The legal principle of ‘equal pay for equal work’, first established in 1912, was endorsed again in 1969. But the ‘definition’ of ‘equal pay for equal work’ isn’t explicitly what it seems,
The underlying presumption that a woman didn’t need to be paid as much as a man was confirmed by Justice Henry Bourne Higgins, the president of the Court of Conciliation and Arbitration, in the Fruit Pickers Case of 1912.
In this, the court’s first explicit ruling on women’s pay, Justice Higgins declared women should be paid the same as men – but only when they did jobs predominantly performed by men (such as blacksmiths) or were “in competition” with men (such as fruit-picking). This was out of concern that allowing a lower pay rate for women could put men out of work.
A century later, and regardless of the assumptions of equity and fairness in industrial relations legislation made over the past century, the reality in Australia today is generally ‘care’ based professions such as child or aged care are at the lower end of income expectations. These ‘trades’ are dominated by females, unlike the male dominated and higher paid ‘trades’ such as electrician and plumber.
It is the lived experience of most women in Australia who are over 50 that they (or women that they know) had to give up secure and moderately well paid work when they either married or became pregnant, limiting them to offer their services for work not traditionally done by men, such as nursing, child care, receptionists or aged care. As there was no ‘male competition’ there appears to have been no appetite for payment of wages that would enable women to support a family. The wage inequality continues to exist.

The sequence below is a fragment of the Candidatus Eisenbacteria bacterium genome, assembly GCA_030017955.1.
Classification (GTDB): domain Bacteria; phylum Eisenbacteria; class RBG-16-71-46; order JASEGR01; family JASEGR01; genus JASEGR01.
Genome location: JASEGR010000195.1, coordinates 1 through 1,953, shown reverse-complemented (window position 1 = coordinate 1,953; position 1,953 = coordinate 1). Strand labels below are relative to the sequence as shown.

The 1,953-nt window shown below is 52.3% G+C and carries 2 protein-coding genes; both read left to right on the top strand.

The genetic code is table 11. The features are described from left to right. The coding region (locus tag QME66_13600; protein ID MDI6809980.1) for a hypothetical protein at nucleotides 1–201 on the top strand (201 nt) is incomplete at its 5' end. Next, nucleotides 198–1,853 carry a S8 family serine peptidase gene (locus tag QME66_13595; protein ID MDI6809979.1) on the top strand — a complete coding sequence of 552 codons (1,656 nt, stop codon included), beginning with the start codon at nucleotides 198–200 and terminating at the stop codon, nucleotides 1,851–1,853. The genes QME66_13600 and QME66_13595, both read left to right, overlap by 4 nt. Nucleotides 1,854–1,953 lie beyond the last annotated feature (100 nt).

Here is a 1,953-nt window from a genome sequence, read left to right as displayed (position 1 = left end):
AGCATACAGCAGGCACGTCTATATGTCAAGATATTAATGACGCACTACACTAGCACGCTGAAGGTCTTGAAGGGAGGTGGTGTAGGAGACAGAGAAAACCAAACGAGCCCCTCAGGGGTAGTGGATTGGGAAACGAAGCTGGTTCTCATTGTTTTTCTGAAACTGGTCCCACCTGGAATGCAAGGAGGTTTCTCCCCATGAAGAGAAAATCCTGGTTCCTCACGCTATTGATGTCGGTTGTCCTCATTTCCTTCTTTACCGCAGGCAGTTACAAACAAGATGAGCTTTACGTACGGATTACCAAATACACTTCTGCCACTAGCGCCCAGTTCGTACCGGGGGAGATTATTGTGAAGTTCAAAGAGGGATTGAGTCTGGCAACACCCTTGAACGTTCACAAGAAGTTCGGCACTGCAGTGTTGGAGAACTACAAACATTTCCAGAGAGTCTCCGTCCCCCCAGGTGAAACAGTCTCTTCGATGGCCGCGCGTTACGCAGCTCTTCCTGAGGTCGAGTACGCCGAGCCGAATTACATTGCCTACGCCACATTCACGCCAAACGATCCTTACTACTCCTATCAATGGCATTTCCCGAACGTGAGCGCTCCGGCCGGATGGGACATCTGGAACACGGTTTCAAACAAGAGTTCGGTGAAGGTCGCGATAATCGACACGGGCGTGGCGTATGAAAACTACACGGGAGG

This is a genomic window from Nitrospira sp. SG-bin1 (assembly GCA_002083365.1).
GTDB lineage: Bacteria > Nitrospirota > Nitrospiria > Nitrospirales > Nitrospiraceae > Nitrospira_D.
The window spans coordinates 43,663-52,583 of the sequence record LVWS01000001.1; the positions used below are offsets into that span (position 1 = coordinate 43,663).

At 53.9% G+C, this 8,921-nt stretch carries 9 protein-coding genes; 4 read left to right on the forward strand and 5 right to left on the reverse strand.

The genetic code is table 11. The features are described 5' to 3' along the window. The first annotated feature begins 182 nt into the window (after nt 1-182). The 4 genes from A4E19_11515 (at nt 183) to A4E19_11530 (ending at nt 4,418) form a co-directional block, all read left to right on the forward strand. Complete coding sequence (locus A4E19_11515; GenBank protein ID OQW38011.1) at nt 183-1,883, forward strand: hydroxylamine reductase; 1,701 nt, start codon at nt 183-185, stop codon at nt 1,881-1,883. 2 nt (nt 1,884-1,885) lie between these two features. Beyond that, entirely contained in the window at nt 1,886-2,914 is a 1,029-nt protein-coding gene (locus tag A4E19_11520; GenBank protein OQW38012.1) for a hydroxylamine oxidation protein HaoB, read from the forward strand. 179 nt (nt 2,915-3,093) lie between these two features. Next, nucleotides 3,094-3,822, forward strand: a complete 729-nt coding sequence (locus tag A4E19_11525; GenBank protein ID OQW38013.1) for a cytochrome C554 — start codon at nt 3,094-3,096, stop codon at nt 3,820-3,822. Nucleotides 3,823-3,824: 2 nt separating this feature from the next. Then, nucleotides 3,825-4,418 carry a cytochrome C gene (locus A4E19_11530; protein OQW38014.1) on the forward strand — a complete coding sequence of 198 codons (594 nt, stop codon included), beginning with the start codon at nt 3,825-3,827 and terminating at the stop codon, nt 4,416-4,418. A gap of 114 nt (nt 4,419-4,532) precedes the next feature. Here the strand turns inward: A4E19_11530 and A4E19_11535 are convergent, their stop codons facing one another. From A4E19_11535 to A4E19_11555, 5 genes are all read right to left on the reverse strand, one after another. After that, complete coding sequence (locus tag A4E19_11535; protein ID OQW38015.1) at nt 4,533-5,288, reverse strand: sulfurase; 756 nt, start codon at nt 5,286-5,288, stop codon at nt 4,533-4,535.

During 2020, we all discovered who the really essential workers were. The economists tell us that people (including essential workers such as aged and child care workers) on lower incomes have a propensity to spend a greater percentage of their wages because they have people to shelter, mouths to feed and bodies to clothe, regardless of the gender of the wage earner. If the tax cuts promoted by Morrison and Frydenberg have no effect on your lifestyle except bringing forward your next ski trip to Aspen, the tax cuts are really not doing what they are supposed to do – help the Australian economy recover from the ‘Rona Recession’.
If the Coalition was serious about helping those who have a go, they would be giving larger tax cuts to those who would value the extra $20 or thereabouts a week and spend it on fixing the car, paying the outstanding bills or going away for the weekend for the first time in years, rather than those who really won’t even notice the extra $20 a week in their bank accounts. Morrison and Frydenberg had the perfect opportunity to make a real change for the better. Did they take it? – nope, of course they didn’t.
What do you think?
This article was originally published on The Political Sword